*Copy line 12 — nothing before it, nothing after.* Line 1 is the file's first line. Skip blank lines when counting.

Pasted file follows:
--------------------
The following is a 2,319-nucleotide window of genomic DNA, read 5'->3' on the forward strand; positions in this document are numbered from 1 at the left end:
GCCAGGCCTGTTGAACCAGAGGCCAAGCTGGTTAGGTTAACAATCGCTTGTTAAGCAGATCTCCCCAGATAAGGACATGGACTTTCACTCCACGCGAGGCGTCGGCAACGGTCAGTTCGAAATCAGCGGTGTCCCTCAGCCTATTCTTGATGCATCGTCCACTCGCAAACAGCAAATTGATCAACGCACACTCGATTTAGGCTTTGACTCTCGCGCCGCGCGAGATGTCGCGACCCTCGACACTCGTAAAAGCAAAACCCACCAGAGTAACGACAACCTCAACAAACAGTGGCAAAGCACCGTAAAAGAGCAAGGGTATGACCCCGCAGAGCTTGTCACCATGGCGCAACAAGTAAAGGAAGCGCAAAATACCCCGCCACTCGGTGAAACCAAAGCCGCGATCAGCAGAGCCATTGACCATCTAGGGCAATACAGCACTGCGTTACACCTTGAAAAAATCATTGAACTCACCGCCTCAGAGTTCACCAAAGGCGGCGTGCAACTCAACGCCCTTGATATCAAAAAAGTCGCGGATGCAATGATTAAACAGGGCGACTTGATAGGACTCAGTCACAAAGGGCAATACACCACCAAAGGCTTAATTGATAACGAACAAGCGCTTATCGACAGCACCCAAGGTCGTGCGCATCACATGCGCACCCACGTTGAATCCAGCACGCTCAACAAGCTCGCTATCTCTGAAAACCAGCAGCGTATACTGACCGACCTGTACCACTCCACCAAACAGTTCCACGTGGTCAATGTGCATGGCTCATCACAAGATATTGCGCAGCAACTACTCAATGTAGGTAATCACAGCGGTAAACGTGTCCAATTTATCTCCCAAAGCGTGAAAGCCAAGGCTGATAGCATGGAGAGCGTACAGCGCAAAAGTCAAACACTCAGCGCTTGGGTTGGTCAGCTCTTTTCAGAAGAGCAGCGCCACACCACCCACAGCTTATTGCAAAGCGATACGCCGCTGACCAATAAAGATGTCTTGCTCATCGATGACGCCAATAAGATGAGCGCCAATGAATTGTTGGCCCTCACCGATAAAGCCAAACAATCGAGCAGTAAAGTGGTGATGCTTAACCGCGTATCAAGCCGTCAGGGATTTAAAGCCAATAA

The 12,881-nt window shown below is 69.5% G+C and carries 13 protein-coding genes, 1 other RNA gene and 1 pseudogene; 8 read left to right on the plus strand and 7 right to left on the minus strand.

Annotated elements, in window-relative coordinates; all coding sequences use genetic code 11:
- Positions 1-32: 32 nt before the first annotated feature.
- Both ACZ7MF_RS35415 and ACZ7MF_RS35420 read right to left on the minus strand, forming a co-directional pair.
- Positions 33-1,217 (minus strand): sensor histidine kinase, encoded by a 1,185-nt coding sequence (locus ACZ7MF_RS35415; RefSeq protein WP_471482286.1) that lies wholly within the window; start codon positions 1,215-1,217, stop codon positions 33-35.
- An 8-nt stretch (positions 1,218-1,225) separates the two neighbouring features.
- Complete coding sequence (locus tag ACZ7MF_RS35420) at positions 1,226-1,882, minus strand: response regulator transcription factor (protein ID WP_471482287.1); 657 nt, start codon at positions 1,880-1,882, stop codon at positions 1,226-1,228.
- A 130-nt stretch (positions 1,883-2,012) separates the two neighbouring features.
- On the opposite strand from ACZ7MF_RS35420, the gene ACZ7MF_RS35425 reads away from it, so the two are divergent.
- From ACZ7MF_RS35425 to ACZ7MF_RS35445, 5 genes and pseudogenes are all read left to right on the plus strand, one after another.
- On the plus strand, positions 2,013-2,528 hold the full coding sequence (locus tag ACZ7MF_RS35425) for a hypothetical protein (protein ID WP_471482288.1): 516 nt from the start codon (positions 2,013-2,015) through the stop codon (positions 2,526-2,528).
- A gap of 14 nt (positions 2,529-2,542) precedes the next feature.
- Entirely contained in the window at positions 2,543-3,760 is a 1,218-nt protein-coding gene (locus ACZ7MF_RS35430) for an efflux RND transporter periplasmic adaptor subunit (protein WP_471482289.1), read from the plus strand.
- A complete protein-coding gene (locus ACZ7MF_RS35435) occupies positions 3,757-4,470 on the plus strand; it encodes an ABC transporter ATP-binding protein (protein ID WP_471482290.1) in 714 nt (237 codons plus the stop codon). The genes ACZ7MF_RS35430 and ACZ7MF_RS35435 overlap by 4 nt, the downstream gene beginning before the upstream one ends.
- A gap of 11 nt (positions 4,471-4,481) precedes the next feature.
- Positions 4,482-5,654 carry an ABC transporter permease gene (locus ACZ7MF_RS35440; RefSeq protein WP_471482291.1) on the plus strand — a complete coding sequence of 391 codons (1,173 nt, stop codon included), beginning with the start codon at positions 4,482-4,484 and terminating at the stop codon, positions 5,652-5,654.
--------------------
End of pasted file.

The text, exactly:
- From ACZ7MF_RS35425 to ACZ7MF_RS35445, 5 genes and pseudogenes are all read left to right on the plus strand, one after another.